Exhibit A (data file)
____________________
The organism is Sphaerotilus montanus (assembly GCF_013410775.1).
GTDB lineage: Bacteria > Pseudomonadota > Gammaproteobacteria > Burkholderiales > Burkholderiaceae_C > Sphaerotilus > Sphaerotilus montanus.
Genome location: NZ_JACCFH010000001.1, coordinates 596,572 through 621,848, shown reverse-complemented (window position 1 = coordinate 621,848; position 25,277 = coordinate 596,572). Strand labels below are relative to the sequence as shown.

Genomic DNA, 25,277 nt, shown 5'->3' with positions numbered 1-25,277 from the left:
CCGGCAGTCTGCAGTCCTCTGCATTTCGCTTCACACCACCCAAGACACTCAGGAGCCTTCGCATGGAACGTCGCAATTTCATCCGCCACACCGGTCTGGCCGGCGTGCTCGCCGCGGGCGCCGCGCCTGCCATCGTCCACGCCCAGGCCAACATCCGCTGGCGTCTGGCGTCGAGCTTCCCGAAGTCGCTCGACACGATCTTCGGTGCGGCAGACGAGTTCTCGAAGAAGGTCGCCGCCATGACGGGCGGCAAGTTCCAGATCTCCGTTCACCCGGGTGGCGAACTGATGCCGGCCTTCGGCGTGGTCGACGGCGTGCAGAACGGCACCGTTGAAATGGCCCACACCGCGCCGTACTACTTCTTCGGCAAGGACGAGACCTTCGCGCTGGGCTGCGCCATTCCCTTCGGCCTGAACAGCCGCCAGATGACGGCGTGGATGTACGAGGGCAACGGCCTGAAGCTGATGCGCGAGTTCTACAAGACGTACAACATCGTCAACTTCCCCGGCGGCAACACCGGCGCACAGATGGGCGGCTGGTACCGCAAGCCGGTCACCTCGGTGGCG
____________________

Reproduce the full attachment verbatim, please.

The organism is Sphaerotilus montanus (assembly GCF_013410775.1).
GTDB lineage: Bacteria > Pseudomonadota > Gammaproteobacteria > Burkholderiales > Burkholderiaceae_C > Sphaerotilus > Sphaerotilus montanus.
Genome location: NZ_JACCFH010000001.1, coordinates 596,572 through 621,848, shown reverse-complemented (window position 1 = coordinate 621,848; position 25,277 = coordinate 596,572). Strand labels below are relative to the sequence as shown.

Genomic DNA, 25,277 nt, shown 5'->3' with positions numbered 1-25,277 from the left:
CCGGCAGTCTGCAGTCCTCTGCATTTCGCTTCACACCACCCAAGACACTCAGGAGCCTTCGCATGGAACGTCGCAATTTCATCCGCCACACCGGTCTGGCCGGCGTGCTCGCCGCGGGCGCCGCGCCTGCCATCGTCCACGCCCAGGCCAACATCCGCTGGCGTCTGGCGTCGAGCTTCCCGAAGTCGCTCGACACGATCTTCGGTGCGGCAGACGAGTTCTCGAAGAAGGTCGCCGCCATGACGGGCGGCAAGTTCCAGATCTCCGTTCACCCGGGTGGCGAACTGATGCCGGCCTTCGGCGTGGTCGACGGCGTGCAGAACGGCACCGTTGAAATGGCCCACACCGCGCCGTACTACTTCTTCGGCAAGGACGAGACCTTCGCGCTGGGCTGCGCCATTCCCTTCGGCCTGAACAGCCGCCAGATGACGGCGTGGATGTACGAGGGCAACGGCCTGAAGCTGATGCGCGAGTTCTACAAGACGTACAACATCGTCAACTTCCCCGGCGGCAACACCGGCGCACAGATGGGCGGCTGGTACCGCAAGCCGGTCACCTCGGTGGCG